In a November 25, 2011 post in FT Alphaville, Izabella Kaminska points out that there is a flip-side to the collateral conundrum: excessive over-collateralization. The post notes that according to Richard Comotto, author of the ICMA bi-annual repo survey, over-collateralization gives the provider of collateral/borrower of cash unsecured exposure and that this is a “notable and under-appreciated risk”. In other words, if in a bilateral repo there is 10% haircut (e.g. $90 of cash vs $100 market value of bonds) to the extent there is over-collateralization (in this case the $10), that exposure is unsecured. Raise the haircut and the unsecured exposure goes up. If the cash lender goes bust while holding onto the paper (forcing the repo trades to be unwound in the cash markets) the collateral provider may not have enough cash to buy the paper back and has to reach into their pocket to make up the difference. We think the analysis may be a hard sell.
Repo haircuts (or in the derivative world initial margin) is there to absorb risk once a default has happened and everyone is rushing to unwind the trades. Market moves can be pretty violent then, as we’ve seen many times (post-Lehman immediately comes to mind).
We think they the post is missing a couple things in the analysis. First, in repo, it is the cash provider who gets to call the shots since they are exchanging a non-volatile asset for a volatile one. Second, higher volatility should mean higher haircuts. It is really as if a cash lender, by seeking a higher haircut, is asking the cash borrower to have more skin (i.e. capital) in the game. Complaining about cash borrowers not being able to leverage themselves enough will likely fall on deaf ears these days. Third, in bilateral securities lending, where the trade is driven by the need for securities, there is typically over-collateralization on the cash side. In other words, there might be $105 cash exchanged vs $100 market value of securities (so the exact opposite of what the post noted). In CCP cleared sec lending and repo trades, each side puts up initial margin — equivalent to both sides being haircut.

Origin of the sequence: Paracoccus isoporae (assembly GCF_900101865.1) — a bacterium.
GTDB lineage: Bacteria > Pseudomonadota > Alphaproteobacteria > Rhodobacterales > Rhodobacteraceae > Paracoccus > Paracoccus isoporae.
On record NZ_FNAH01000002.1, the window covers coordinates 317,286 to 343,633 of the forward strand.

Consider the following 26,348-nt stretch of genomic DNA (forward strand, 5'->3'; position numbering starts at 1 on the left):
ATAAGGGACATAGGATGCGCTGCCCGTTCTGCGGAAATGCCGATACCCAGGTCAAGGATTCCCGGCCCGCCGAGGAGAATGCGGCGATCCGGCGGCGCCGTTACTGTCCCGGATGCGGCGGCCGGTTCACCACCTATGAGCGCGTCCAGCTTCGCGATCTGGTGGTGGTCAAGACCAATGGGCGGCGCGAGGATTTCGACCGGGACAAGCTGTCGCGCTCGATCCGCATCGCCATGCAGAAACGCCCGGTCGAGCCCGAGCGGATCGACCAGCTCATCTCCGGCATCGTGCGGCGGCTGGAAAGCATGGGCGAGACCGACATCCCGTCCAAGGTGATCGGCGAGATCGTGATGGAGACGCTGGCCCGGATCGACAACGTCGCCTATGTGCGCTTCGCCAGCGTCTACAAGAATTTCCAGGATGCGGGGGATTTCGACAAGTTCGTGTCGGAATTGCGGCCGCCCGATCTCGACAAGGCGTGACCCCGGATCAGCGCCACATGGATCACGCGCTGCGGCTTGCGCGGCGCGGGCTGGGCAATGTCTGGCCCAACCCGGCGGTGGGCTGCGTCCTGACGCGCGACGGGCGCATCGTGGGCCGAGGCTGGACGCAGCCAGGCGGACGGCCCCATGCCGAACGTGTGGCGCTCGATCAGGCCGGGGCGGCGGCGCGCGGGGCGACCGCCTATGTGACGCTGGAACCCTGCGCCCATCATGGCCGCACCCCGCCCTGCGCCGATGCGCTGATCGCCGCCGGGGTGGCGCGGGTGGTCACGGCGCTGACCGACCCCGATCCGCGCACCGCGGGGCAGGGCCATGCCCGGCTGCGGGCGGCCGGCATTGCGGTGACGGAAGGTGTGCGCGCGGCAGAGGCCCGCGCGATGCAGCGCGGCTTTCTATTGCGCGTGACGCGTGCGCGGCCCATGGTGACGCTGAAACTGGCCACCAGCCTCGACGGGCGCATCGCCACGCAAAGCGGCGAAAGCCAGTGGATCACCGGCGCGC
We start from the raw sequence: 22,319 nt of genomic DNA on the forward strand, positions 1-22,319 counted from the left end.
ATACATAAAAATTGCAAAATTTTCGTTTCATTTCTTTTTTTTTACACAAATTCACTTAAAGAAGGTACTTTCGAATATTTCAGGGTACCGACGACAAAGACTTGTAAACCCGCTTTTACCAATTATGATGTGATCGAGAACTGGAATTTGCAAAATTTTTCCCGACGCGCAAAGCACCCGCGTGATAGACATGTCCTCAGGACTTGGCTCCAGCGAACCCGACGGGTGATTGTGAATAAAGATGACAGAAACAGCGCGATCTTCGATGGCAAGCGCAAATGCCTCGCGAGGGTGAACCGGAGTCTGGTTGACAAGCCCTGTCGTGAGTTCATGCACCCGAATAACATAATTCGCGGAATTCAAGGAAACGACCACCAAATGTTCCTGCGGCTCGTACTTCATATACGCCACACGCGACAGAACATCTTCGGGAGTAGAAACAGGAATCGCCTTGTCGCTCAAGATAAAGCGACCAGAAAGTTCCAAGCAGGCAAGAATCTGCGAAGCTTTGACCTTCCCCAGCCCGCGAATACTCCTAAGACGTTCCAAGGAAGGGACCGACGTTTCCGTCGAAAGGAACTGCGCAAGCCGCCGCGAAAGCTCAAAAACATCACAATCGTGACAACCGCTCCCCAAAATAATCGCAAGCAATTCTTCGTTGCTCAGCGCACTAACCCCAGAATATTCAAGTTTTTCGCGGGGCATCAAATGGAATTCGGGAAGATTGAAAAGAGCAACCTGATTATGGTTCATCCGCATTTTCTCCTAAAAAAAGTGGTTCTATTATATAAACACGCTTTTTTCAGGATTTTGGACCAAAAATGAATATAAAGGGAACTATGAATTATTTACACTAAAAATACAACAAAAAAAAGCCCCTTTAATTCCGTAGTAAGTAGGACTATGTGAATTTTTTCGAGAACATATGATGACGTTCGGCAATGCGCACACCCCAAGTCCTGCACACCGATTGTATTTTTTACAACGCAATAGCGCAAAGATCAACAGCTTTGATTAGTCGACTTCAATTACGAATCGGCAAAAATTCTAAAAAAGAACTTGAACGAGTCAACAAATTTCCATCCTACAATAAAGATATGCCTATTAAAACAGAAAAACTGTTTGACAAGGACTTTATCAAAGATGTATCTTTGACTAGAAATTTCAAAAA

Finally, think about when when counterparties tend to go bankrupt. It usually happens when asset values are declining precipitously. For the entity receiving the cash, falling securities prices — post a counterparty default — will reduce their exposure. They may even end up with a windfall when buying back the securities at lower prices. For there to be an exposure problem linked to haircuts, the entity holding the collateral would have to go bankrupt when assets they borrowed are worth more than the cash they lent — in which case, why did the entity go bust? Yes, if in a bankruptcy haircuts exceed the fall in price of the security lent, then there will be unsecured exposure. But it is not a likely scenario unless haircuts increase well beyond current market levels. The one permutation that could end this way is a flight to quality that results in one asset class going up in price while others fall (combined with being very unlucky). But that argues more for diversified books of business than lower haircuts.